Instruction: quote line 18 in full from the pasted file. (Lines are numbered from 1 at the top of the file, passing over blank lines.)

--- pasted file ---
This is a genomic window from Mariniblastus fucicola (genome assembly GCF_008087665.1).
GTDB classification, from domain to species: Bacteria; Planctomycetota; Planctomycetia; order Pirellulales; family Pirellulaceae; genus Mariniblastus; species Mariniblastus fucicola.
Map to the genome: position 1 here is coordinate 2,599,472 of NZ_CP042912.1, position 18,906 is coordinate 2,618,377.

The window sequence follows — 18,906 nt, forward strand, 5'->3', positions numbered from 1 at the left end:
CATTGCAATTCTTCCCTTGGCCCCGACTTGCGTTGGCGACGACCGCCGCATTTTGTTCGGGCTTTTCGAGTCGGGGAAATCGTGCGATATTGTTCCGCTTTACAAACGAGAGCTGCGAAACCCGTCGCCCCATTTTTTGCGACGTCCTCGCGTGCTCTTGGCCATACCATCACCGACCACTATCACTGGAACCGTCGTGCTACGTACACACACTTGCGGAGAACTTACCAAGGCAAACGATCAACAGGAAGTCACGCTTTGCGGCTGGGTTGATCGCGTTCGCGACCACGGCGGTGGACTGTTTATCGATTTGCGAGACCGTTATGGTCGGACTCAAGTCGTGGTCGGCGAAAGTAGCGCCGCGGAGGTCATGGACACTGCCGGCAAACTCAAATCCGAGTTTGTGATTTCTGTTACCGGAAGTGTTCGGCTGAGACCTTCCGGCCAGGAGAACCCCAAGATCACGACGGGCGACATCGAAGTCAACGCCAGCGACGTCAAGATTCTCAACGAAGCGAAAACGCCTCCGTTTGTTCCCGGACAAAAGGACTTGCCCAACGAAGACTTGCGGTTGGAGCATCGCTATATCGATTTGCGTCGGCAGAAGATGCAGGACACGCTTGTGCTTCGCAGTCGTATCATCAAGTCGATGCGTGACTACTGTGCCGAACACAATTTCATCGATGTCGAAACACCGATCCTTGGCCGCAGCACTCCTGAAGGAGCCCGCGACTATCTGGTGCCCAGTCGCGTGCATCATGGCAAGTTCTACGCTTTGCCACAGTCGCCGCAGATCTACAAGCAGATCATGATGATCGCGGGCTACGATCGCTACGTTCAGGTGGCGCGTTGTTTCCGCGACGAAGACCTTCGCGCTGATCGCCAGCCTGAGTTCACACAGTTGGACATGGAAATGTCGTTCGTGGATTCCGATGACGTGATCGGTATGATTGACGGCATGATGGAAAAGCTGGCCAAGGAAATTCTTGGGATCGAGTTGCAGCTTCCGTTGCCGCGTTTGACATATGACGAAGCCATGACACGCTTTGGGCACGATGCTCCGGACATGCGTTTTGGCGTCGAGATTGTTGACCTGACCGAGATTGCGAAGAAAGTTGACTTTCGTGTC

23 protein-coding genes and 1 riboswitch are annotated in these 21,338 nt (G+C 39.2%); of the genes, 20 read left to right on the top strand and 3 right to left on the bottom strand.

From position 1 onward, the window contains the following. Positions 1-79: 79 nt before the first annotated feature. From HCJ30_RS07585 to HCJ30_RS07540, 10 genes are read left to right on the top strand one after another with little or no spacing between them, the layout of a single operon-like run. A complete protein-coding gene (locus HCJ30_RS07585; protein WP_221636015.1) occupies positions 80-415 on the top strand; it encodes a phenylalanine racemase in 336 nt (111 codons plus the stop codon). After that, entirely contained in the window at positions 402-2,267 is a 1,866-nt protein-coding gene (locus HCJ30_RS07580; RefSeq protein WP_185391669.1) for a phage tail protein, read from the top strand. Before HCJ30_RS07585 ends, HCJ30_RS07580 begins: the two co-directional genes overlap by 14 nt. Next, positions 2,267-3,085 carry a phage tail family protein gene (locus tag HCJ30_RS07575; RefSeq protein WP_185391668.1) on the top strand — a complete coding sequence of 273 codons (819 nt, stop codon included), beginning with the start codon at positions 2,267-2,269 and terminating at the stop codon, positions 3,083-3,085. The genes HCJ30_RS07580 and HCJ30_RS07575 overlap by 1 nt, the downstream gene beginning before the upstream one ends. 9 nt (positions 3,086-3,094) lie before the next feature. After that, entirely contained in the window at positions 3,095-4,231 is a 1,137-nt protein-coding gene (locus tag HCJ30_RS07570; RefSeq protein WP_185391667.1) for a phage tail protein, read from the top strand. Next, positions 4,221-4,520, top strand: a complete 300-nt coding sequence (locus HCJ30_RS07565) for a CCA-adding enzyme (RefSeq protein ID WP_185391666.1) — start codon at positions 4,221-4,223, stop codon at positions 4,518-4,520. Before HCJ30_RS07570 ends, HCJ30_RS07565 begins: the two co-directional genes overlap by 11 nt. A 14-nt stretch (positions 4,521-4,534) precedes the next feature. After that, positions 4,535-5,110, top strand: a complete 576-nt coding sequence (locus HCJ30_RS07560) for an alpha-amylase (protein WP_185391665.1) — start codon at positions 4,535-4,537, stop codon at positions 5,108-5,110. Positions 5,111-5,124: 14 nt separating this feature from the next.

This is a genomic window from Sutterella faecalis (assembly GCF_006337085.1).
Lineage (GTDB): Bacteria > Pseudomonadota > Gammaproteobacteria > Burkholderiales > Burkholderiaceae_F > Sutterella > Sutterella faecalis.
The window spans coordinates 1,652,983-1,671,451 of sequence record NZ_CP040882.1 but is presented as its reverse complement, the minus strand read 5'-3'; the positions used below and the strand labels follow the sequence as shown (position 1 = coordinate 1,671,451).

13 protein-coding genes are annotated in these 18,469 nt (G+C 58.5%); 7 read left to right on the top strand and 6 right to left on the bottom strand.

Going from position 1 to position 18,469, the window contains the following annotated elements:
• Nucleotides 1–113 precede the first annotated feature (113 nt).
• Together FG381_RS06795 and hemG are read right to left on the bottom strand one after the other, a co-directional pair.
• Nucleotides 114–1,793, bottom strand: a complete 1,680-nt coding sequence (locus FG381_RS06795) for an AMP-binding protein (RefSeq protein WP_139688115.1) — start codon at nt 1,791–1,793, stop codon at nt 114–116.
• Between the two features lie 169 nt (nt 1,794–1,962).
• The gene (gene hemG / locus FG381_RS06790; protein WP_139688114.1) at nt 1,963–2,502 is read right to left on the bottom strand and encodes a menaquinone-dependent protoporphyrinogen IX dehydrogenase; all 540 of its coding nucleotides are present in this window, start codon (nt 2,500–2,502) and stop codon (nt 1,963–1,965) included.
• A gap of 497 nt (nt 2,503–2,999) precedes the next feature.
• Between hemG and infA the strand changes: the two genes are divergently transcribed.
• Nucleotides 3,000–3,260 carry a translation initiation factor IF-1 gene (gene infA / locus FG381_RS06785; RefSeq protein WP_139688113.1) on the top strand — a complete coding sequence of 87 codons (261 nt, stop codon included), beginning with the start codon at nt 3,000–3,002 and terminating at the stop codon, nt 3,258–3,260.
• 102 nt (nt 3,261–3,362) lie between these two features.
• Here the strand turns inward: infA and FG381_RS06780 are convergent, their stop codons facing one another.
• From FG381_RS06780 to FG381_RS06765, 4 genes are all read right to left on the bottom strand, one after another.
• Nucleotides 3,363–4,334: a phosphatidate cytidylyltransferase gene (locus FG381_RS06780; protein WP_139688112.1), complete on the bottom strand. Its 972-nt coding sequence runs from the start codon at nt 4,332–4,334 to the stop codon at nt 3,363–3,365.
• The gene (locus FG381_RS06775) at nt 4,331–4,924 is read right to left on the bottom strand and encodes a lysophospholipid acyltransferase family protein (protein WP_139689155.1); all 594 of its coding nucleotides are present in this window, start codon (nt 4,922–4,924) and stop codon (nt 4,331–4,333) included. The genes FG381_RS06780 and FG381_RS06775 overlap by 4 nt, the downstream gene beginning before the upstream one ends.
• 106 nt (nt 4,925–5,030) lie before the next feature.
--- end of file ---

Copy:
• A gap of 497 nt (nt 2,503–2,999) precedes the next feature.